Conversations about drug abuse and addiction tend to center around teenagers and young adults. After all, it's no secret that the rates of substance dependence are highest among people between the ages of 18 and 25. Perhaps this is why the scope of substance abuse in older adults, and its devastating effects, are often overlooked or go unspoken. Bethesda Gardens Loveland wants our residents and their families to be aware of the dangers of substance abuse. To understand the origins of this issue and how it can be prevented, here's a closer look at how older adults are affected differently by substance use disorder (SUD) and how it can be alleviated and treated.
According to the National Institute on Drug Abuse, nearly one million adults aged 65 and older struggle with substance use disorder. This issue seems to get worse and worse with each passing year; the prevalence of SUD cases among older adults increased from 3.4% to 7.0% between 2000 and 2012 alone.
Because of the health problems that come with aging, such as chronic pain, older adults are more likely to be prescribed medications that have grievous side effects and can be highly addictive. While most younger demographics turn to drug abuse for reasons such as social pressure or escape, older adults are typically brought to the threshold of addiction by chronic physical pain, depression and isolation, anxiety, sleep issues and the feeling of lost independence.
The severity of the effects of substance use disorder takes a greater toll on older adults, particularly in cases of long-term abuse. Research shows that 80% of Baby Boomers — individuals born between 1946 and 1964 — struggle with conditions they attempt to self-medicate, resulting in serious side effects that can include issues with balance and coordination, states of delirium and even the development of cognitive disorders. Furthermore, those who may use medications to alleviate depression, anxiety or mood disorders typically find that their symptoms worsen over long-term use.
In addition to being highly detrimental to one's mental and emotional health, drug abuse in older adults has also been found to take drastic tolls on cardiac and respiratory health and impede neurological functions pertaining to memory. The impaired coordination and reaction time during states of intoxication also come with a high risk of injury.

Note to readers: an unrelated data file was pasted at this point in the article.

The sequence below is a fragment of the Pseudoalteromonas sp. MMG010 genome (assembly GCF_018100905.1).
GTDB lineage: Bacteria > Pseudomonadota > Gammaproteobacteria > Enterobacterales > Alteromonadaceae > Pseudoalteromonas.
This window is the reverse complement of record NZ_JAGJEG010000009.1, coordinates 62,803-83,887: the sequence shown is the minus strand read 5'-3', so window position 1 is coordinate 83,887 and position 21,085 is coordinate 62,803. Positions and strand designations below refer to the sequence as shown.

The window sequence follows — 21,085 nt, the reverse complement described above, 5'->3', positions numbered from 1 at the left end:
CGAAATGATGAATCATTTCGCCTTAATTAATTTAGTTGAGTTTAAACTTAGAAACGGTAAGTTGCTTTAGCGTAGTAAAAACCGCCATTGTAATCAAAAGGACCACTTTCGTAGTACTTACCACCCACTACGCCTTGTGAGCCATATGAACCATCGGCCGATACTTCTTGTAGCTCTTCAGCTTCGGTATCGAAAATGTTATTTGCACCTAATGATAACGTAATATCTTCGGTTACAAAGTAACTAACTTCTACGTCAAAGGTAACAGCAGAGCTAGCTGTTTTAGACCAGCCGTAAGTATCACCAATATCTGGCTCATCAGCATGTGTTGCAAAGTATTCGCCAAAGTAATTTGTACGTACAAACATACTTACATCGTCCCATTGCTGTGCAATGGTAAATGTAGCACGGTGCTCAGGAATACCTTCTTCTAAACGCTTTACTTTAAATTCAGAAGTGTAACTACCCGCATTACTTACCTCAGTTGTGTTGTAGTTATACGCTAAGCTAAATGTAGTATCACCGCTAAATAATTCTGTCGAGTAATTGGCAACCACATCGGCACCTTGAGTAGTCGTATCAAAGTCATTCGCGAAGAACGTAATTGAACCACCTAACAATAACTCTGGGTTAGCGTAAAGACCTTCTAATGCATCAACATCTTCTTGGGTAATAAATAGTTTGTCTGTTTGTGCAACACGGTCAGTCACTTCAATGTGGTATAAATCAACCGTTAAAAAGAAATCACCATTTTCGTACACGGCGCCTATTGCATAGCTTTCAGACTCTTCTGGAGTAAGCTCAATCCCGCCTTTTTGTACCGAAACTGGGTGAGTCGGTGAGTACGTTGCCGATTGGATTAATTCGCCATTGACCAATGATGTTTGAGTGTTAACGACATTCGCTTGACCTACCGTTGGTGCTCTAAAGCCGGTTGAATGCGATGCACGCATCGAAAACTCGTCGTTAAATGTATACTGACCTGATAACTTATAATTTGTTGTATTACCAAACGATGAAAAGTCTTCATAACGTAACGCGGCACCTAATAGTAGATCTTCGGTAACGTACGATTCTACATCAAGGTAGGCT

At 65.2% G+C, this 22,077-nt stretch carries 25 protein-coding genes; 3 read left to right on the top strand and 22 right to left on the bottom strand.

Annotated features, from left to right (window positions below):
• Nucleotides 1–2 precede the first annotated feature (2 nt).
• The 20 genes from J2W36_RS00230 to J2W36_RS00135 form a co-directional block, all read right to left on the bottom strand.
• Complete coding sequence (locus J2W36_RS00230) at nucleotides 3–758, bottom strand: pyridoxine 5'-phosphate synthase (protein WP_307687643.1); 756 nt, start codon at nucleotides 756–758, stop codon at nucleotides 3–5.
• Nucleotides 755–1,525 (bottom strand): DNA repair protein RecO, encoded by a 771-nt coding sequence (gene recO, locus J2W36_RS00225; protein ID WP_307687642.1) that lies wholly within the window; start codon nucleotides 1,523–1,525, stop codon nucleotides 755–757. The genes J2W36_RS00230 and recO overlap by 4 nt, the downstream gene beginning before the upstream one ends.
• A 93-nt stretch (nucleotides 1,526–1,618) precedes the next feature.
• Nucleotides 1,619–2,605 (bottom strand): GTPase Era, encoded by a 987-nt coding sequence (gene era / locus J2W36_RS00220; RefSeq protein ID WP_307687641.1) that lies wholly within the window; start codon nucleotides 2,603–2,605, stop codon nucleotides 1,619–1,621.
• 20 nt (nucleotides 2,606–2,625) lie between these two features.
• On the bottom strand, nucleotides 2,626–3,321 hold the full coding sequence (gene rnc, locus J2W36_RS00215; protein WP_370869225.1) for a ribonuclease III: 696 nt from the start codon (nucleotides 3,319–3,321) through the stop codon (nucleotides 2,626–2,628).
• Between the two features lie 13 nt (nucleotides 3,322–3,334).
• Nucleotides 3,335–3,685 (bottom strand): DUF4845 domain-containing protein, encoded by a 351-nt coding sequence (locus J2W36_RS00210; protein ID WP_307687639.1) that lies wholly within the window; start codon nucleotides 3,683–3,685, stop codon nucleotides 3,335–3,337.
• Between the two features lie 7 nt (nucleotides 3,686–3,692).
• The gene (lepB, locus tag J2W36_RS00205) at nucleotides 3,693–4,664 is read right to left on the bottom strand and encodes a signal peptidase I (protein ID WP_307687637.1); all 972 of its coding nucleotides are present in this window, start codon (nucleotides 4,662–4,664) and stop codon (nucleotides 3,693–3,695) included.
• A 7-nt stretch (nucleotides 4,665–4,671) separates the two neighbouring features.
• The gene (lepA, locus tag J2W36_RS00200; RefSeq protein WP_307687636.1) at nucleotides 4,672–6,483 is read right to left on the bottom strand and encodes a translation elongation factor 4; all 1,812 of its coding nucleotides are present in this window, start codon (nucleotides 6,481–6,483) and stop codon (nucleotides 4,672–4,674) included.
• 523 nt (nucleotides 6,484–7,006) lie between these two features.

It’s been found that over 80% of adults between the ages of 57 and 85 are prescribed medication for some form of a chronic condition. Of this 80%, half of them ingest at least four other medications on a daily basis. This creates a high risk of drug-drug interaction, not only exacerbating the side effects of each substance individually but also potentially creating more dangerous ones.
Understanding that SUD impacts older adults on several levels that may be even more severe than those found in other age ranges is the first step to preventing it. These disorders can be treated in older adults, and many steps can be taken to diminish their frequency and extremity.
When it comes to treating SUD, it’s crucial to remember every individual situation is different. Methods that may be effective for somebody you know may not yield the same results for you; in fact, they may drive you even farther into addiction. There are, however, basic elements of treatment that should be present in any situation to lay a stable foundation from which a lasting recovery can build.
Reconstructing support systems is absolutely vital to recovery. All too often, people try to fight the battle of addiction alone, but a one-man army cannot win this battle — especially when one of the most common reasons older adults turn to substances is loneliness. Whether in the form of family, friends, trusted medical professionals or all of the above, you do need a consistent network of reliable care and support to understand your needs and help you improve the quality of your life.
Furthermore, access to medical services that provide individualized, case-by-case management is of utmost importance. Again, no two cases of substance use disorder present the same, and it’s crucial that your support network knows the aspects of your case that are unique to you to ensure you’re getting the best treatment possible. If you are a resident at Bethesda Gardens in Loveland and are struggling with substance abuse, reach out to your caregivers for aid and assistance in building a reinforcing network around you.
Additionally, support groups with same-aged peers bring older adults who share struggles with dependency together and allow them to communicate with and encourage one another. The most important thing to remember is that you're not alone. If you believe you're experiencing symptoms of substance use disorder or struggling with addiction, please reach out to a medical professional.
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